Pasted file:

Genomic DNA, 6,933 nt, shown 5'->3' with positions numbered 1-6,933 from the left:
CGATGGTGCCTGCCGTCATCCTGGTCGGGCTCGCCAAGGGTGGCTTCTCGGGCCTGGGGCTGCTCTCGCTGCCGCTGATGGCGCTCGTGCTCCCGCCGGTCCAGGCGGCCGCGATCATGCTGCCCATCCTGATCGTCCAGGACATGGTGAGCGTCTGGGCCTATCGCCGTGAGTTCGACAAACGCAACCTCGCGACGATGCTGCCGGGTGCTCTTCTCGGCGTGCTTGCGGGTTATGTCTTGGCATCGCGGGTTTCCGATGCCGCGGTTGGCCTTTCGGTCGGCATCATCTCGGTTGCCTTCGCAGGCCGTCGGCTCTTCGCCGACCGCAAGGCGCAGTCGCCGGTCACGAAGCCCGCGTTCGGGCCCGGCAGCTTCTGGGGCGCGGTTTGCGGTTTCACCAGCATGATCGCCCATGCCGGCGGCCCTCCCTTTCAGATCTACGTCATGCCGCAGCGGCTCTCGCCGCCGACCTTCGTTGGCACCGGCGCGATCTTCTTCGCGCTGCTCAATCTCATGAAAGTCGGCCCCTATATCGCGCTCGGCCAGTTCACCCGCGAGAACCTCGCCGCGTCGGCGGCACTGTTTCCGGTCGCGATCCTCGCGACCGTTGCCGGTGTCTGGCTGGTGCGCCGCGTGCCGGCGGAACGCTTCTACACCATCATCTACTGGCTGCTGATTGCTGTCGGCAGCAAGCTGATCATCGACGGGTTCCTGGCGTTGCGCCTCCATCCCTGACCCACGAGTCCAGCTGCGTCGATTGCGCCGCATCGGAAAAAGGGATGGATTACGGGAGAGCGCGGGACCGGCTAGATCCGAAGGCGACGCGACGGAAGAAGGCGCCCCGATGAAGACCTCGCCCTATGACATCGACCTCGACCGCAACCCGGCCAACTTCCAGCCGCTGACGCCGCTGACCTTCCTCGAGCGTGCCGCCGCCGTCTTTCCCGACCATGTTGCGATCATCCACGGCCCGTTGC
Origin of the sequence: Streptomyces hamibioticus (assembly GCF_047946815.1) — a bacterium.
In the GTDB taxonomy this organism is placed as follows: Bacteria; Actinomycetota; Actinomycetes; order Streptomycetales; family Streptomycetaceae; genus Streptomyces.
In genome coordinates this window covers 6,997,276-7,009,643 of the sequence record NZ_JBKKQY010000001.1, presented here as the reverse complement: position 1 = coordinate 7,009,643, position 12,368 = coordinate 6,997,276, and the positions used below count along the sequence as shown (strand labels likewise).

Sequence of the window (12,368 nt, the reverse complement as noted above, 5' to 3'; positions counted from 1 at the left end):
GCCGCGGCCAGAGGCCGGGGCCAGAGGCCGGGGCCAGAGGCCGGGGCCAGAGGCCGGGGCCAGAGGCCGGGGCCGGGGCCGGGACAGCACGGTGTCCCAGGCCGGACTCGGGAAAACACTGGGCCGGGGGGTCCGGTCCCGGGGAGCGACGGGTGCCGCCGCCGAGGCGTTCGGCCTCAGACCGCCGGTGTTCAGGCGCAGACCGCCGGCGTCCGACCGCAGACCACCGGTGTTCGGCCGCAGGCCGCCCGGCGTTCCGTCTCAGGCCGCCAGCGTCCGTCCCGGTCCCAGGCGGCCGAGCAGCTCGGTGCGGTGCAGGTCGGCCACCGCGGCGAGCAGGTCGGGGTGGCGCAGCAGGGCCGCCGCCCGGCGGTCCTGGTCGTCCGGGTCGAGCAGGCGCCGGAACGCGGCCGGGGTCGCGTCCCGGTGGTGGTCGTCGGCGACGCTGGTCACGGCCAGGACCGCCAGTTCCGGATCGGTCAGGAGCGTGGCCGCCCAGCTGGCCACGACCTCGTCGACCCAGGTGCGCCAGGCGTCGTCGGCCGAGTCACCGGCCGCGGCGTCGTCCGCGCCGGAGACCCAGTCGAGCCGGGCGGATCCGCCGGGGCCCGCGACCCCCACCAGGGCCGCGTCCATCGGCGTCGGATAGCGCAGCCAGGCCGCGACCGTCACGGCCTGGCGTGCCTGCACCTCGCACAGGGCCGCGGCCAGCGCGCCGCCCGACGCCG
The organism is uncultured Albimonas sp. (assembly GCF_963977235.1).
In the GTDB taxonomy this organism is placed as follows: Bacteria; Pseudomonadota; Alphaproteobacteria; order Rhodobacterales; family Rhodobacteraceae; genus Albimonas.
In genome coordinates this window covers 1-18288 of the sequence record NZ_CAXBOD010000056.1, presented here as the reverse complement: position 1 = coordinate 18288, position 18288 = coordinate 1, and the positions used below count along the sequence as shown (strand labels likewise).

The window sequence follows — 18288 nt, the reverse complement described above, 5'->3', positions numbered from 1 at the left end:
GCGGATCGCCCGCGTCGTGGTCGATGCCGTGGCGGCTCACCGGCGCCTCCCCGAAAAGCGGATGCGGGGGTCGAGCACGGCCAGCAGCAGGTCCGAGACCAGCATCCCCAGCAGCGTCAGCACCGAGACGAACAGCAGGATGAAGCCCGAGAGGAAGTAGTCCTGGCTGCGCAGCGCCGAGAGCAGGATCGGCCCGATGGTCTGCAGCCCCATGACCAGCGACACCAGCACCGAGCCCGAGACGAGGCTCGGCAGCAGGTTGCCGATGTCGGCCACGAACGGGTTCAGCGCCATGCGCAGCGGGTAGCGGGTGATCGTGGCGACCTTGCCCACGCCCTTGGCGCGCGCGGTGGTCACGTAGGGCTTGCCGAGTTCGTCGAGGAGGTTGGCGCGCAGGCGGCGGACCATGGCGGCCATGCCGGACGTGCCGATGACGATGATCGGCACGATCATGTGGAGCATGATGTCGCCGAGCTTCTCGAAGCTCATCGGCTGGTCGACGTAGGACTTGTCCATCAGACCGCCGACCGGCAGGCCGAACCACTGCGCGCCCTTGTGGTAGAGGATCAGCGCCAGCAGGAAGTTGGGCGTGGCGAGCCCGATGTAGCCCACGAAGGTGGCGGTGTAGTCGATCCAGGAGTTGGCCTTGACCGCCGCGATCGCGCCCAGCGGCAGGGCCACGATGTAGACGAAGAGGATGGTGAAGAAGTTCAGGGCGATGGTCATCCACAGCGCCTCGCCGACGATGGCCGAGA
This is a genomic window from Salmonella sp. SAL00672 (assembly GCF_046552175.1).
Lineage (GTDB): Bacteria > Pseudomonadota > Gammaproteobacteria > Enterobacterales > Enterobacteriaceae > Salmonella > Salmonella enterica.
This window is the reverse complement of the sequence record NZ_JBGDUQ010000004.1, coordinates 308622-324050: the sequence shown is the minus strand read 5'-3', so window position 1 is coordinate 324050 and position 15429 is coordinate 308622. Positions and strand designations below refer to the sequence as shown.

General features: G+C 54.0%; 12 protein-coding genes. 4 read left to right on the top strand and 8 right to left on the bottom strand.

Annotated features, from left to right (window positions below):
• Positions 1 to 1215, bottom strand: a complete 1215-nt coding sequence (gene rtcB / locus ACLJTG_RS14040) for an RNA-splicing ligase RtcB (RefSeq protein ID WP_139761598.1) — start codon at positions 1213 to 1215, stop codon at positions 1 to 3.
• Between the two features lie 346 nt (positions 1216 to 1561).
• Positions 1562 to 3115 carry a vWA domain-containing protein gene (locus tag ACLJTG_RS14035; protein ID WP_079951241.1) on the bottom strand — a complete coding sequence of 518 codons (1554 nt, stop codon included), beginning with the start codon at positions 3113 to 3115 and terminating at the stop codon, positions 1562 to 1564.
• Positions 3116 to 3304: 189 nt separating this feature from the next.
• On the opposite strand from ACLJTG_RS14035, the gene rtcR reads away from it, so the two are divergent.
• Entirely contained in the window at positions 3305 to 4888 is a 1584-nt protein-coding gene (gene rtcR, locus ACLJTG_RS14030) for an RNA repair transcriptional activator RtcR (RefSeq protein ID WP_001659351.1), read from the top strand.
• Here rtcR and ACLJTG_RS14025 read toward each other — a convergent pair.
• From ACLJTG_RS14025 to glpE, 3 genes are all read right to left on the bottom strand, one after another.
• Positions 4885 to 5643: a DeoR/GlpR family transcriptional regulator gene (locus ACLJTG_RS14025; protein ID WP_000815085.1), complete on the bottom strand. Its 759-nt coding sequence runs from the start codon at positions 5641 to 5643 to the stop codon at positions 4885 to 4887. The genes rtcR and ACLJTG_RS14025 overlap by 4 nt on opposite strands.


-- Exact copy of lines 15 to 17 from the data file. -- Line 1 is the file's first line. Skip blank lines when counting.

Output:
This window is the reverse complement of the sequence record NZ_JBGDUQ010000004.1, coordinates 308622-324050: the sequence shown is the minus strand read 5'-3', so window position 1 is coordinate 324050 and position 15429 is coordinate 308622. Positions and strand designations below refer to the sequence as shown.

General features: G+C 54.0%; 12 protein-coding genes. 4 read left to right on the top strand and 8 right to left on the bottom strand.

Annotated features, from left to right (window positions below):